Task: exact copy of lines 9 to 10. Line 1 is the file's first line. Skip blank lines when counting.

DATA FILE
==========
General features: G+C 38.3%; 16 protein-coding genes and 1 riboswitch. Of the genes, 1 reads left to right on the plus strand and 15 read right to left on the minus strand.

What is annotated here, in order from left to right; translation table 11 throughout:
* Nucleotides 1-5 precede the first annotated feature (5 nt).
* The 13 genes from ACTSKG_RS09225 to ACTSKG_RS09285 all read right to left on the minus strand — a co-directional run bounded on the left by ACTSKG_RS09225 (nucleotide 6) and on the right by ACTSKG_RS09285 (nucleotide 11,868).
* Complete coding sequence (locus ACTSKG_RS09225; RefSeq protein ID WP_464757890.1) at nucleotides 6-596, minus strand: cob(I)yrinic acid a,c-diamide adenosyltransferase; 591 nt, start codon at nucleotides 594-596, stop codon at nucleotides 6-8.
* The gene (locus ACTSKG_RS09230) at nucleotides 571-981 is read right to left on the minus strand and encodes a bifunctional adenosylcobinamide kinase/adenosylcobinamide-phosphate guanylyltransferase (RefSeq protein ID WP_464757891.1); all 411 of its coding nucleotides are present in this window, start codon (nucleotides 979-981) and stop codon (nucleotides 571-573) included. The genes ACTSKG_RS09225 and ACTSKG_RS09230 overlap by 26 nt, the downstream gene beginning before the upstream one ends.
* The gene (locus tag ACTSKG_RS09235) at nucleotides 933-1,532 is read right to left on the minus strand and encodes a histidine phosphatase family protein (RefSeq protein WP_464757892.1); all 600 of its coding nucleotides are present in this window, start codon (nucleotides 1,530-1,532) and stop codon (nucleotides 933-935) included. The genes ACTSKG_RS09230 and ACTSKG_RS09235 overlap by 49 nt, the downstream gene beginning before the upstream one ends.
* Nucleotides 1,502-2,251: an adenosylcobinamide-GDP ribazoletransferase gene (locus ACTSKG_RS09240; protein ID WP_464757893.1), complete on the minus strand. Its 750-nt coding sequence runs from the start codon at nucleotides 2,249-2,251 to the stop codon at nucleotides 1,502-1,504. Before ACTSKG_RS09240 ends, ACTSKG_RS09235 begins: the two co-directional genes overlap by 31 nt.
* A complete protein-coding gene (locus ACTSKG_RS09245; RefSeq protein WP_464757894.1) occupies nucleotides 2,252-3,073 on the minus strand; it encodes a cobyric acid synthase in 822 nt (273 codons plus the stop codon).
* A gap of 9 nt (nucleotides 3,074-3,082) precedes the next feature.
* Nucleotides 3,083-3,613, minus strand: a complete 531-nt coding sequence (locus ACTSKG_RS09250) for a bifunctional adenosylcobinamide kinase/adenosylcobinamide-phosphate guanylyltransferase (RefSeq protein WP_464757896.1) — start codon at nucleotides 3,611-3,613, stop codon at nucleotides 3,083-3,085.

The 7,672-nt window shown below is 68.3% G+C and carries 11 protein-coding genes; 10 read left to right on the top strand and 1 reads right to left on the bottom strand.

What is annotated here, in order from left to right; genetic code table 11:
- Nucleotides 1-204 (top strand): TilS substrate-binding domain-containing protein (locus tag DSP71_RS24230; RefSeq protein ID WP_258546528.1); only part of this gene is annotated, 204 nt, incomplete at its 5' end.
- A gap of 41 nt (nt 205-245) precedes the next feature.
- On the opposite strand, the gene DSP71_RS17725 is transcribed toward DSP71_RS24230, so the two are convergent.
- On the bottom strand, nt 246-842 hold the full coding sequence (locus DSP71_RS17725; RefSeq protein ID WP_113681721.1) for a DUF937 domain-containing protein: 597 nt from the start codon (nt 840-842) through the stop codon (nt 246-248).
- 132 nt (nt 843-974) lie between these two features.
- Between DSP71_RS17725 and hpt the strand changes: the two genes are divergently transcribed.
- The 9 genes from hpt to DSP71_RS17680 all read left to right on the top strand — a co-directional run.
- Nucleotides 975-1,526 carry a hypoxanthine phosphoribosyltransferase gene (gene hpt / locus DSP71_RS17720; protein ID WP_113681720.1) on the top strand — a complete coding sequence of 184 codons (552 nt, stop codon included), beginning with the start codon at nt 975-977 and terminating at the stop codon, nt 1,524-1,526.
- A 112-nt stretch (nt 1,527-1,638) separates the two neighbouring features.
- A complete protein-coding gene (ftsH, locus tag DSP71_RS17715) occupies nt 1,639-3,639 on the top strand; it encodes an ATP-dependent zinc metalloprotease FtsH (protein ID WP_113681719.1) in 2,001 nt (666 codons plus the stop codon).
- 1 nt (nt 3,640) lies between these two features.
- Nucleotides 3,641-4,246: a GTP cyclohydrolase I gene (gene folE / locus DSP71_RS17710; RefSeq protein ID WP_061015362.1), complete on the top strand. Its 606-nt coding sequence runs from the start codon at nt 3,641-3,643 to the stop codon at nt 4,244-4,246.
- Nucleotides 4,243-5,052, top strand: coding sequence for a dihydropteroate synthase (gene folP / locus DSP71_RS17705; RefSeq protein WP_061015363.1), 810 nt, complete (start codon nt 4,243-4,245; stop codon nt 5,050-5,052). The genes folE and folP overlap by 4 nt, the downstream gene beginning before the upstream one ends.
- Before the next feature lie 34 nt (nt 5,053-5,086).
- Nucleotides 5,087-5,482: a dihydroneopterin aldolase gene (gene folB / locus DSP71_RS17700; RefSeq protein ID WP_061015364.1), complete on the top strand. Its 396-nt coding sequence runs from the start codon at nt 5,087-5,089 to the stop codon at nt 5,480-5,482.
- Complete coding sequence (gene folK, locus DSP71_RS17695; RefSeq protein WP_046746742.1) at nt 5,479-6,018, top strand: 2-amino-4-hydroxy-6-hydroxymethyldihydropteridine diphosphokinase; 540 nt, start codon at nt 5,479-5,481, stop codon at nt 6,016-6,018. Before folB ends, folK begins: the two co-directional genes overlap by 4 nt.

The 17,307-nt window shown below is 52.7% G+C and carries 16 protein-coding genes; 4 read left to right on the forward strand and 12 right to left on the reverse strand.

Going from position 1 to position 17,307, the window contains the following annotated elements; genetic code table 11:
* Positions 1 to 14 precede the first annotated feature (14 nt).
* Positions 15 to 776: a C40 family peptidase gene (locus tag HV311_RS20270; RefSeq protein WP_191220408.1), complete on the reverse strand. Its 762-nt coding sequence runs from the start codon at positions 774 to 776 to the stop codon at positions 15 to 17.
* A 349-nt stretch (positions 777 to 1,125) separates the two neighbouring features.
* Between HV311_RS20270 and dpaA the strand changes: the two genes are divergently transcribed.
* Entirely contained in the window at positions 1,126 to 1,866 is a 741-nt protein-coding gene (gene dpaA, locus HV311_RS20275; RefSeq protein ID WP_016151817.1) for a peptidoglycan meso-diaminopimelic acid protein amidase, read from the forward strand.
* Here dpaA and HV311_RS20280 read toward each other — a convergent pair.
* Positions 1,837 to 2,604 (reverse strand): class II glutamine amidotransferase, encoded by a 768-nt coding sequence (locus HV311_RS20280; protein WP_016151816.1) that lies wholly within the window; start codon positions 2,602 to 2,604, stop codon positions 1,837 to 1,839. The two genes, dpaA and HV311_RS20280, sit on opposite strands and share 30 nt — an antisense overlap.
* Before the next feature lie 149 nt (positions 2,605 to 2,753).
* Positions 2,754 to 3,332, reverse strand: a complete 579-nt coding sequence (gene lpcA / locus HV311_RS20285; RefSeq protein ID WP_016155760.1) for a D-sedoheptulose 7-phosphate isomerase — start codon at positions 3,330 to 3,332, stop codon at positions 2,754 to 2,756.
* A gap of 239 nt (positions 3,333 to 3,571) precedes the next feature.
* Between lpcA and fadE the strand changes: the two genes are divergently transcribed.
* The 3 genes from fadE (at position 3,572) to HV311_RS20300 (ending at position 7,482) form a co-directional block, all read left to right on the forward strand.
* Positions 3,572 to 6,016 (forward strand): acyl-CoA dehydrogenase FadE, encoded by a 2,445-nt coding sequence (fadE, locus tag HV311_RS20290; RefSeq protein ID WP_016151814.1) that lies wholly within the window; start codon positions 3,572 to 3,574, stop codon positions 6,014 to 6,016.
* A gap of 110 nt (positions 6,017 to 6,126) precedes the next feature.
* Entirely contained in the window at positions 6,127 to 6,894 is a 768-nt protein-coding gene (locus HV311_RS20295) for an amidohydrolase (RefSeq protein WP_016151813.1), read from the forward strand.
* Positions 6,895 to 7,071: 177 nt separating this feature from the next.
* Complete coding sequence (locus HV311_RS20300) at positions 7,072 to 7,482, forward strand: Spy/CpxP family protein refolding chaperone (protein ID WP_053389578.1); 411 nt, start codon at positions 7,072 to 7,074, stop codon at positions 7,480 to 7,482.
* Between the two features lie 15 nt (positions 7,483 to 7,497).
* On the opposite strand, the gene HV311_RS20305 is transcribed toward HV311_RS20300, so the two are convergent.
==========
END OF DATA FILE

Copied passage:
* A complete protein-coding gene (locus ACTSKG_RS09245; RefSeq protein WP_464757894.1) occupies nucleotides 2,252-3,073 on the minus strand; it encodes a cobyric acid synthase in 822 nt (273 codons plus the stop codon).
* A gap of 9 nt (nucleotides 3,074-3,082) precedes the next feature.